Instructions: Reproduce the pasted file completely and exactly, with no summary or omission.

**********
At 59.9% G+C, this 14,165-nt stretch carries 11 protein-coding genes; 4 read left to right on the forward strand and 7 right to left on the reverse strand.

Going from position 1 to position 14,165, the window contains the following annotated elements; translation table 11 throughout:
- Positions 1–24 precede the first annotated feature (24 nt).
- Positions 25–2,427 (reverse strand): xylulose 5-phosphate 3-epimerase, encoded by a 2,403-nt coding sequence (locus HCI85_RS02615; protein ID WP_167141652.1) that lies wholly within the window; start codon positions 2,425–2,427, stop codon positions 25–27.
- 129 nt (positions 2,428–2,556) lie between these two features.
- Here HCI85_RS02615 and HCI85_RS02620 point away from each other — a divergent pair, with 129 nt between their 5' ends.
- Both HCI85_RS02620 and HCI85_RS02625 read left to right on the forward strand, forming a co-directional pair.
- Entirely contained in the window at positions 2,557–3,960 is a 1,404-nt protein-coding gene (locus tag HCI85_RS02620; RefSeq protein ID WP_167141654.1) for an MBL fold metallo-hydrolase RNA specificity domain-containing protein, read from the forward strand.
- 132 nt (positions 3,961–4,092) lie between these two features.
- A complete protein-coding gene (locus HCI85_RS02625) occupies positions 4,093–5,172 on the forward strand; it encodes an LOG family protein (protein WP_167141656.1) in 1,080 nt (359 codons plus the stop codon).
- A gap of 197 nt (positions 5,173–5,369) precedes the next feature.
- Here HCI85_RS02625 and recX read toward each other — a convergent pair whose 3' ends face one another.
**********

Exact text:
At 59.9% G+C, this 14,165-nt stretch carries 11 protein-coding genes; 4 read left to right on the forward strand and 7 right to left on the reverse strand.

Going from position 1 to position 14,165, the window contains the following annotated elements; translation table 11 throughout:
- Positions 1–24 precede the first annotated feature (24 nt).
- Positions 25–2,427 (reverse strand): xylulose 5-phosphate 3-epimerase, encoded by a 2,403-nt coding sequence (locus HCI85_RS02615; protein ID WP_167141652.1) that lies wholly within the window; start codon positions 2,425–2,427, stop codon positions 25–27.
- 129 nt (positions 2,428–2,556) lie between these two features.
- Here HCI85_RS02615 and HCI85_RS02620 point away from each other — a divergent pair, with 129 nt between their 5' ends.
- Both HCI85_RS02620 and HCI85_RS02625 read left to right on the forward strand, forming a co-directional pair.
- Entirely contained in the window at positions 2,557–3,960 is a 1,404-nt protein-coding gene (locus tag HCI85_RS02620; RefSeq protein ID WP_167141654.1) for an MBL fold metallo-hydrolase RNA specificity domain-containing protein, read from the forward strand.
- 132 nt (positions 3,961–4,092) lie between these two features.
- A complete protein-coding gene (locus HCI85_RS02625) occupies positions 4,093–5,172 on the forward strand; it encodes an LOG family protein (protein WP_167141656.1) in 1,080 nt (359 codons plus the stop codon).
- A gap of 197 nt (positions 5,173–5,369) precedes the next feature.
- Here HCI85_RS02625 and recX read toward each other — a convergent pair whose 3' ends face one another.